Du30 better pause, review China moves
BEFORE President Rodrigo Duterte sinks deeper into what could be a morass of miscalculations on relations with China, he may want to consider bipartisan consultations and a rethinking of options.
Disturbing issues are piling up fast. After Duterte’s failure to object to China’s militarizing strategic features of the West Philippine Sea and then allowing its exploring the Benham Rise on the east (Pacific) side, another concern has popped up, this time at Panatag shoal off Zambales.
The wires reported yesterday a Chinese official announcing the start of “preparatory work this year for environmental monitoring stations” on Scarborough (Panatag) and other strategic points in the South China Sea where some $5-trillon worth of goods pass annually.
Being quoted was Mayor Xiao Jie of Sansha City on the island-province of Hainan, the administrative base overseeing disputed South China Sea islands and reefs, including Panatag, that it purportedly controls.
Malacañang has not commented on this report, but the United States earlier served notice that it would take appropriate action if China attempted to initiate military use of artificial islands it has built in the SCS that would impede normal maritime traffic.
State Secretary Rex Tillerson is expected to elaborate on this US position in his scheduled talks this weekend with his counterpart in Beijing.
Unconfirmed reports said that the US, a treaty ally of the Philippines, has told China it would not take kindly to a buildup of Panatag, a traditional fishing ground of Filipinos less than 125 nautical miles from Manila and Subic Bay, the former site of a giant US naval base.
In Washington this week, Senators Marco Rubio and Ben Cardin filed the South China Sea and East China Sea Sanctions bill that would deny visas for Chinese nationals who help build South and East China Sea projects.
The proposed law would also clamp down on foreign financial bodies that “knowingly conduct or facilitate a significant financial transaction for sanctioned individuals and entities” if China steps up activity at Panatag, among other actions.
Chinese Foreign Ministry spokeswoman Hua Chunying called the Senate bill “extremely grating” and said it showed the “arrogance and ignorance” of the proponents.
• Top-level bipartisan consultation urged
IN THE FACE of these and related developments, President Duterte may want to reassess China’s intentions and rethink his options — in consultation with key defense and diplomatic officials, as well as a top-level bipartisan security panel.
As noted in this column last Thursday, the President being a novice in the conduct of foreign relations may find his sailing solo – as in his giving China instant permission to conduct seismic surveys at the Benham Rise continental shelf — fraught with risks.
Mayor Xiao reportedly told the official Hainan Daily that the Panatag monitoring station, along with docks and other infrastructure, is part of island restoration and erosion prevention efforts planned for 2017.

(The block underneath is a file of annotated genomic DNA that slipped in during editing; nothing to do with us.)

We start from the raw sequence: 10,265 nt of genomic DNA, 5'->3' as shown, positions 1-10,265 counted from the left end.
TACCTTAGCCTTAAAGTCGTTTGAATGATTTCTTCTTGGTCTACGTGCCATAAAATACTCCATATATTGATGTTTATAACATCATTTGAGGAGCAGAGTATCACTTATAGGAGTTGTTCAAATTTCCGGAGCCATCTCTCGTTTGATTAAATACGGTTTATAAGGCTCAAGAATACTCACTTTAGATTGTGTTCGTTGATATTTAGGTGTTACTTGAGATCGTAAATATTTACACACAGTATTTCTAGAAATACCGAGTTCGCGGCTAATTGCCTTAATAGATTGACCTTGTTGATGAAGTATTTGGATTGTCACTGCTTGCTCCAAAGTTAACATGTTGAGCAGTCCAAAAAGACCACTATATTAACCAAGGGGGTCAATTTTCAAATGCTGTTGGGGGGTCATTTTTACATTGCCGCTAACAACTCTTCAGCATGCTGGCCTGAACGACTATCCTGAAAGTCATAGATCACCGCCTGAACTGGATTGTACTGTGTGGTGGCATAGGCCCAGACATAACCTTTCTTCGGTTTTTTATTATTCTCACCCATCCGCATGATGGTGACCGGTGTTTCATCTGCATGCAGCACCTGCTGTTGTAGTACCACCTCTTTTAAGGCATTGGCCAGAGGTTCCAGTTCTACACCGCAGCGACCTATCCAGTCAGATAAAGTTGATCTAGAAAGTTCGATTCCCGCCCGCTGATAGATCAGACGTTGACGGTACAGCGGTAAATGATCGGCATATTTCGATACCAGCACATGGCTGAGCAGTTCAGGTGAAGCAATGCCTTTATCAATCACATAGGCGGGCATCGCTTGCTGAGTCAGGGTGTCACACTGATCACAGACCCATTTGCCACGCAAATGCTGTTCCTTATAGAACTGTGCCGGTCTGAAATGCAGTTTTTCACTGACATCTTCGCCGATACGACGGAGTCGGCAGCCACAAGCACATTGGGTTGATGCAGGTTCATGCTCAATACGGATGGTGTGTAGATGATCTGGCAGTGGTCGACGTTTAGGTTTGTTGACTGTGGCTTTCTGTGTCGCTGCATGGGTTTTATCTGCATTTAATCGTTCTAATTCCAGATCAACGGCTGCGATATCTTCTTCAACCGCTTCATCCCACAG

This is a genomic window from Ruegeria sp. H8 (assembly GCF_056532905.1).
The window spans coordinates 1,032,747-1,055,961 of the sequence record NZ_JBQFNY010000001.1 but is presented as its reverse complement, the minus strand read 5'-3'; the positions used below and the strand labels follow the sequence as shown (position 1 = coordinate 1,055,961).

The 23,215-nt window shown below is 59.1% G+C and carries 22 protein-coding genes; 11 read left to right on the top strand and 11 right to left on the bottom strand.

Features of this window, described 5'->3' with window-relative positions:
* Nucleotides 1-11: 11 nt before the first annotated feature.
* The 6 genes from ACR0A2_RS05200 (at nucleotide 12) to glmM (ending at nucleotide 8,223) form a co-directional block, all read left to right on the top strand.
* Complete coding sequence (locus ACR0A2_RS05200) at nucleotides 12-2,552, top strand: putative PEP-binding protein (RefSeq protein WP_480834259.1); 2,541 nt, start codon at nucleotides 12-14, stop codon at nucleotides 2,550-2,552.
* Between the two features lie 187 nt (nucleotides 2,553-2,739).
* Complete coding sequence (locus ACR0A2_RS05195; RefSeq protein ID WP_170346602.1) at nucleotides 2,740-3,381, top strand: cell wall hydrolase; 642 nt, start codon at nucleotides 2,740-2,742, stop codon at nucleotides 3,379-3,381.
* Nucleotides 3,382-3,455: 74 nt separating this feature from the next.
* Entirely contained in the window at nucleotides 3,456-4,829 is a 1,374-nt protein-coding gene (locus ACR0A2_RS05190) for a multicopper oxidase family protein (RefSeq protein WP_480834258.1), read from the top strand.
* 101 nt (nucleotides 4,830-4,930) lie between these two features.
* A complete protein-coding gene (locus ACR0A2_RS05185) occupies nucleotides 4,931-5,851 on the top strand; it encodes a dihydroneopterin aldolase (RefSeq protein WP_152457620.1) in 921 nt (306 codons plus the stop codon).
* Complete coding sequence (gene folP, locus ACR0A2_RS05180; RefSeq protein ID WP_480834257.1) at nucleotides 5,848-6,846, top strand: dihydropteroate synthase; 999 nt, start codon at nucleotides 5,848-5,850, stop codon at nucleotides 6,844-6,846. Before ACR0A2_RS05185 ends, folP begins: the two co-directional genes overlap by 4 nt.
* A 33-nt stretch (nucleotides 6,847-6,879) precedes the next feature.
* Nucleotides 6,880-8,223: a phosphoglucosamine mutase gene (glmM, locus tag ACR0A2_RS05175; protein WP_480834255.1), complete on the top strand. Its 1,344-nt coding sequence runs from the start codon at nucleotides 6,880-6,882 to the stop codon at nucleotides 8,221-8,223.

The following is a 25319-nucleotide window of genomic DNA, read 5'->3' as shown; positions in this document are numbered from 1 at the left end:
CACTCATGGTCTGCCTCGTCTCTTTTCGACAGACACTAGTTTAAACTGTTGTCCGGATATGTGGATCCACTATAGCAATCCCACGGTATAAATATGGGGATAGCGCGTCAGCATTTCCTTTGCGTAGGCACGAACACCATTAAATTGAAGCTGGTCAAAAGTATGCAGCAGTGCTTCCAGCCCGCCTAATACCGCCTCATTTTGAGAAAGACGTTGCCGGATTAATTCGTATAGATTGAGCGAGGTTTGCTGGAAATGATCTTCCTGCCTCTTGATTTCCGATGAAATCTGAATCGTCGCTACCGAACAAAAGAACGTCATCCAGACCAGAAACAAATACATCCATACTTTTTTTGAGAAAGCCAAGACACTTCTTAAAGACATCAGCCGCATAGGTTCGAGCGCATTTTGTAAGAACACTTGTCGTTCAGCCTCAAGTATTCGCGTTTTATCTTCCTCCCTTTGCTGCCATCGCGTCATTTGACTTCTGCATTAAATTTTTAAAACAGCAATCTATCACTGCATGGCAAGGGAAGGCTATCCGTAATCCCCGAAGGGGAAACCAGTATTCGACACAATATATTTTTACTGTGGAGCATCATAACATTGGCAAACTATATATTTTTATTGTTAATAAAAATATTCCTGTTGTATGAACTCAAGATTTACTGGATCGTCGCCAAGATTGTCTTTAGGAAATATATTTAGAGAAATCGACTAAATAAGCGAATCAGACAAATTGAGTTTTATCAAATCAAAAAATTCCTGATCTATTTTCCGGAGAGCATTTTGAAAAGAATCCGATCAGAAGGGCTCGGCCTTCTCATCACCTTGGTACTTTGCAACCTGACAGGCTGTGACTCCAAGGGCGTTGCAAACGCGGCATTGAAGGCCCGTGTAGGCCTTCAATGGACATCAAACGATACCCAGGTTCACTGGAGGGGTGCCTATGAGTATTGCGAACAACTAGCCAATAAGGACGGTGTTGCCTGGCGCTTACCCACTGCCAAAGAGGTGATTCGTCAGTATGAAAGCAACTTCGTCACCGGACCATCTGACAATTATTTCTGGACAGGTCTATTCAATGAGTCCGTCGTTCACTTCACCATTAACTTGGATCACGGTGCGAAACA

Xiao mentioned other stations to be built on features in the Paracel islands that China has controlled since seizing parts of the group from Vietnam in 1974.
It is noteworthy that Hainan province, from where Chinese administrative control emanates, is some 600 kilometers from Panatag, which is just 200 kilometers from Zambales.
Any Chinese buildup at Panatag would be a big blow to President Duterte’s seeming confidence that Beijing would keep its word not to tamper with the environment or do proprietary acts in that fishing ground within the Philippines’ Exclusive Economic Zone.
As President, Duterte may want to join a group of lawmakers set to go to Pagasa, a town on one of the major islands in the disputed Spratly Group off Palawan. The Philippine flag flies over the thriving, though isolated, Filipino community on the wind-swept island.
The lawmakers’ visit cum inspection has been reset on account of rainy weather that has made the gravelly landing strip unsafe for aircraft for days.
• US flashes warning signals on SCS
IN THE US Senate, Tillerson said during his confirmation hearing last January that China’s island-building, presumably including any similar activity in the Panatag shoal, would be “illegal.”
Last June, then US Defense Secretary Ash Carter warned that any Chinese move to reclaim land at Panatag would “result in actions being taken by both the United States and… by others in the region which would have the effect of not only increasing tensions, but isolating China.”
A spokeswoman of the State Department reiterated days ago a call on South China Sea claimants to avoid building on disputed maritime features.
Reuters quoted Bonnie Glazer, an Asia expert at Washington’s Center for Strategic and International Studies think tank, as saying that China’s buildup at Panatag, if pushed through, could wreck efforts to agree on a code of conduct for the region that Beijing professes to support.
She noted that parties to a 2002 declaration of conduct had agreed to refrain from inhabiting uninhabited maritime features. But China has made them habitable by dredging marine materials and reclaiming the areas.
During his confirmation hearing, Tillerson said China should be denied access to the artificial islands it has built up. He said later that in the event of a “contingency,” the US and its allies “must be capable of limiting China’s access to and use of” those islands to pose a threat.
With his blooming liaison with China, how would Duterte handle this belated show of American concern? Whatever, he should not go solo. He should consult.